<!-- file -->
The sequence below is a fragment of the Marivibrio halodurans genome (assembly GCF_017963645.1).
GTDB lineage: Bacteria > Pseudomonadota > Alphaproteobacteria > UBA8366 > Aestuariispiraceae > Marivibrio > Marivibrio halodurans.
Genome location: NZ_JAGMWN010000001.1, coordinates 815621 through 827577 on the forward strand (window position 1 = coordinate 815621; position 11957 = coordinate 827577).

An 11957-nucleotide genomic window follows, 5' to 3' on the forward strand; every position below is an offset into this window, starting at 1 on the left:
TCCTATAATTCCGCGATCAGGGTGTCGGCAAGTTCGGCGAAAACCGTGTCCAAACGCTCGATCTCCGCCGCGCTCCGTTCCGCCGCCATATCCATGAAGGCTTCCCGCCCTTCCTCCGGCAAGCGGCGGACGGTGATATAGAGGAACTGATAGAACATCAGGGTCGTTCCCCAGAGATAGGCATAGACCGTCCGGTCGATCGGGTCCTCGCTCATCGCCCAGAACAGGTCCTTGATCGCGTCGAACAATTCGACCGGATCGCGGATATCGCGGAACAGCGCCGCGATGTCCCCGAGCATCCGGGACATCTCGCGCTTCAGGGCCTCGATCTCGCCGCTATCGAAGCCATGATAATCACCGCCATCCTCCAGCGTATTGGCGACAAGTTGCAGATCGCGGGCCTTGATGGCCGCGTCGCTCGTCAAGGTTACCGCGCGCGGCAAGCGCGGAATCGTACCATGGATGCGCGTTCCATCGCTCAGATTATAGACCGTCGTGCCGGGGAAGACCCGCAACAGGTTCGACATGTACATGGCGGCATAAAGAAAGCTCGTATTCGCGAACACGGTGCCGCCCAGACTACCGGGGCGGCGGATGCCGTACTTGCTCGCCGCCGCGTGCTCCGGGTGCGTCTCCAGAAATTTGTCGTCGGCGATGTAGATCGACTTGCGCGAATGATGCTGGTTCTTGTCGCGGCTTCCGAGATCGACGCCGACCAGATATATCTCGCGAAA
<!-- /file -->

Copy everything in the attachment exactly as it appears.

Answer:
The sequence below is a fragment of the Marivibrio halodurans genome (assembly GCF_017963645.1).
GTDB lineage: Bacteria > Pseudomonadota > Alphaproteobacteria > UBA8366 > Aestuariispiraceae > Marivibrio > Marivibrio halodurans.
Genome location: NZ_JAGMWN010000001.1, coordinates 815621 through 827577 on the forward strand (window position 1 = coordinate 815621; position 11957 = coordinate 827577).

An 11957-nucleotide genomic window follows, 5' to 3' on the forward strand; every position below is an offset into this window, starting at 1 on the left:
TCCTATAATTCCGCGATCAGGGTGTCGGCAAGTTCGGCGAAAACCGTGTCCAAACGCTCGATCTCCGCCGCGCTCCGTTCCGCCGCCATATCCATGAAGGCTTCCCGCCCTTCCTCCGGCAAGCGGCGGACGGTGATATAGAGGAACTGATAGAACATCAGGGTCGTTCCCCAGAGATAGGCATAGACCGTCCGGTCGATCGGGTCCTCGCTCATCGCCCAGAACAGGTCCTTGATCGCGTCGAACAATTCGACCGGATCGCGGATATCGCGGAACAGCGCCGCGATGTCCCCGAGCATCCGGGACATCTCGCGCTTCAGGGCCTCGATCTCGCCGCTATCGAAGCCATGATAATCACCGCCATCCTCCAGCGTATTGGCGACAAGTTGCAGATCGCGGGCCTTGATGGCCGCGTCGCTCGTCAAGGTTACCGCGCGCGGCAAGCGCGGAATCGTACCATGGATGCGCGTTCCATCGCTCAGATTATAGACCGTCGTGCCGGGGAAGACCCGCAACAGGTTCGACATGTACATGGCGGCATAAAGAAAGCTCGTATTCGCGAACACGGTGCCGCCCAGACTACCGGGGCGGCGGATGCCGTACTTGCTCGCCGCCGCGTGCTCCGGGTGCGTCTCCAGAAATTTGTCGTCGGCGATGTAGATCGACTTGCGCGAATGATGCTGGTTCTTGTCGCGGCTTCCGAGATCGACGCCGACCAGATATATCTCGCGAAA